Thursday's Big Concert was a great evening of music outdoors. Scotland's rain does not respect the summer solstice, but it didn't deter us, along with an estimated 7000 others, from turning out to hear the SimÃ³n BolÃvar Symphony Orchestra, joined by the Big Noise orchestra of Raploch, in a concert of Purcell, Britten and Beethoven. It culminated in exuberant encores with the musicians dancing and twirling their instruments and fireworks over Stirling Castle.
The original El Sistema began in about 1975 in Venezuela, and the legendary Gustavo Dudamel, now 31 years of age, is its most famous musician, but nearly half a million children across Venezuela have become involved.
Kind friends had organised tickets, and we all sat on camp chairs in a field, rather enying the musicians whose protection from wind and rain was a splendid starry marquee. The sound amplification was superb, as were the large screens whose images are available, at least for the next few days, on iPlayer. I've watched and listened a couple of times, intrigued by how different the mediated version was from the live experience. Here are Helen and Amy in the London 2012 rain ponchos supplied:
The programme was well arranged, starting with the Big Noise orchestra performing Purcell's Rondeau from Abdelazer, thus introducing the theme that Britten later explored in his Young Person's Guide to the Orchestra. Gustavo Dudamel conducted the children of the Raploch housing estate with energy and humour. The imperfections of pitch and rhythm really were irrelevant: in 2008 when Sistema Scotland began, only one child living in the Raploch played a musical instrument, and the notion that Raploch could support any kind of orchestra seemed an impossible dream. Today the number is 450, which is 75% of its primary school age population. As in Venezuela, so in Stirling, the project is as much about social regeneration as it is about orchestral music.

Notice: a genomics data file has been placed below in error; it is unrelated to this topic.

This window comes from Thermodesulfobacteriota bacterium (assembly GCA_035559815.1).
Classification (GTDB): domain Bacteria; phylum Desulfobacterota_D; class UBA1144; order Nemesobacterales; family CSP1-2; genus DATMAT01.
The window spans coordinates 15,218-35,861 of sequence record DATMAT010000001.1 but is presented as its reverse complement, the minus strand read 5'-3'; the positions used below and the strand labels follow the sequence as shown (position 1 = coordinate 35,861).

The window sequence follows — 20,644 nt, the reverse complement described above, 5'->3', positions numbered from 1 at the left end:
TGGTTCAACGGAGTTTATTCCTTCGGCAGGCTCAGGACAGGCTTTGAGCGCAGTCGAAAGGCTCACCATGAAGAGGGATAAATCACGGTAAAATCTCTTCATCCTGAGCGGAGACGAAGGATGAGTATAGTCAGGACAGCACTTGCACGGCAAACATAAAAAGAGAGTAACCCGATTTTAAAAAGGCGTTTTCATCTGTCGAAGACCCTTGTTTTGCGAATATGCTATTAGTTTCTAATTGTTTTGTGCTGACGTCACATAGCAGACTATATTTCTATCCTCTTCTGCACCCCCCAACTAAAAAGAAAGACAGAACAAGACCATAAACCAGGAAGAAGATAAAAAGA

In the Overture from Egmont, the two orchestras combined forces, and in many ways that epitomised the evening: professional musicians from Venezuela playing alongside very young amateurs from Scotland (the youngest a six year old). And there is no better way to learn orchestral skills than sitting beside somebody who is playing the same instrument as you, but much better. This is an ingredient of musical learning that East Renfrewshire has embodied successfully. Being part of a nationally important adult experience of music-making will be unforgettable for those children.
The concert ended with an unusually spirited performance of Beethoven's Eroica, which was broadcast live on BBC TV. I've never take a photo during an orchestral concert before, but out of doors the atmosphere was very informal. This was taken near the start of the Eroica, at about 9.30pm: